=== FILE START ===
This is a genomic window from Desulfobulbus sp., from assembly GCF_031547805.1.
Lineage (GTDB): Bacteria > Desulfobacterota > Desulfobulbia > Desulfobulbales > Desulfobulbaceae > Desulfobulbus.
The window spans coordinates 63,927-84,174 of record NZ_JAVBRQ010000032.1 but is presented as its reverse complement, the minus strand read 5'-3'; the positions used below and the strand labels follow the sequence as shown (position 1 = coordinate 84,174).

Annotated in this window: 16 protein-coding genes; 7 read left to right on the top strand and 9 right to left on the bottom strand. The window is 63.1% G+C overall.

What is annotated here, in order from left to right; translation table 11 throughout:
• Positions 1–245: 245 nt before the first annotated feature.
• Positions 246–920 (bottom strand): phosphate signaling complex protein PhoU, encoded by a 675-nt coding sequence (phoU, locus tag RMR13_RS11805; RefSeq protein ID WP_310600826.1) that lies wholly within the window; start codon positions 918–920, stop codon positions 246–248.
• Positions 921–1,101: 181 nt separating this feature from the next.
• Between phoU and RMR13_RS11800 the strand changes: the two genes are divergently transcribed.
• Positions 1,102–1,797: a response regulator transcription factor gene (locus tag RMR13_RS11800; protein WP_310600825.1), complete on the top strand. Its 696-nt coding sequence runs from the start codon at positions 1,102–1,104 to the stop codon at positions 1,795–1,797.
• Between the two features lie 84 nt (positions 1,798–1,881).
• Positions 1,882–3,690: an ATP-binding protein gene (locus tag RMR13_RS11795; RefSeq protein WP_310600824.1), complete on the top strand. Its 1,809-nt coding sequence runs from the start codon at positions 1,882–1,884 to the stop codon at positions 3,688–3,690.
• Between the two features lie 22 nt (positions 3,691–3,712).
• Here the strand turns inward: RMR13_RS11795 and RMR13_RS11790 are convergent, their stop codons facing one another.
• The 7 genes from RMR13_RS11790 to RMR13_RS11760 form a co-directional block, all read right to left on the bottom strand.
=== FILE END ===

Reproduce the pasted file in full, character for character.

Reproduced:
This is a genomic window from Desulfobulbus sp., from assembly GCF_031547805.1.
Lineage (GTDB): Bacteria > Desulfobacterota > Desulfobulbia > Desulfobulbales > Desulfobulbaceae > Desulfobulbus.
The window spans coordinates 63,927-84,174 of record NZ_JAVBRQ010000032.1 but is presented as its reverse complement, the minus strand read 5'-3'; the positions used below and the strand labels follow the sequence as shown (position 1 = coordinate 84,174).

Annotated in this window: 16 protein-coding genes; 7 read left to right on the top strand and 9 right to left on the bottom strand. The window is 63.1% G+C overall.

What is annotated here, in order from left to right; translation table 11 throughout:
• Positions 1–245: 245 nt before the first annotated feature.
• Positions 246–920 (bottom strand): phosphate signaling complex protein PhoU, encoded by a 675-nt coding sequence (phoU, locus tag RMR13_RS11805; RefSeq protein ID WP_310600826.1) that lies wholly within the window; start codon positions 918–920, stop codon positions 246–248.
• Positions 921–1,101: 181 nt separating this feature from the next.
• Between phoU and RMR13_RS11800 the strand changes: the two genes are divergently transcribed.
• Positions 1,102–1,797: a response regulator transcription factor gene (locus tag RMR13_RS11800; protein WP_310600825.1), complete on the top strand. Its 696-nt coding sequence runs from the start codon at positions 1,102–1,104 to the stop codon at positions 1,795–1,797.
• Between the two features lie 84 nt (positions 1,798–1,881).
• Positions 1,882–3,690: an ATP-binding protein gene (locus tag RMR13_RS11795; RefSeq protein WP_310600824.1), complete on the top strand. Its 1,809-nt coding sequence runs from the start codon at positions 1,882–1,884 to the stop codon at positions 3,688–3,690.
• Between the two features lie 22 nt (positions 3,691–3,712).
• Here the strand turns inward: RMR13_RS11795 and RMR13_RS11790 are convergent, their stop codons facing one another.
• The 7 genes from RMR13_RS11790 to RMR13_RS11760 form a co-directional block, all read right to left on the bottom strand.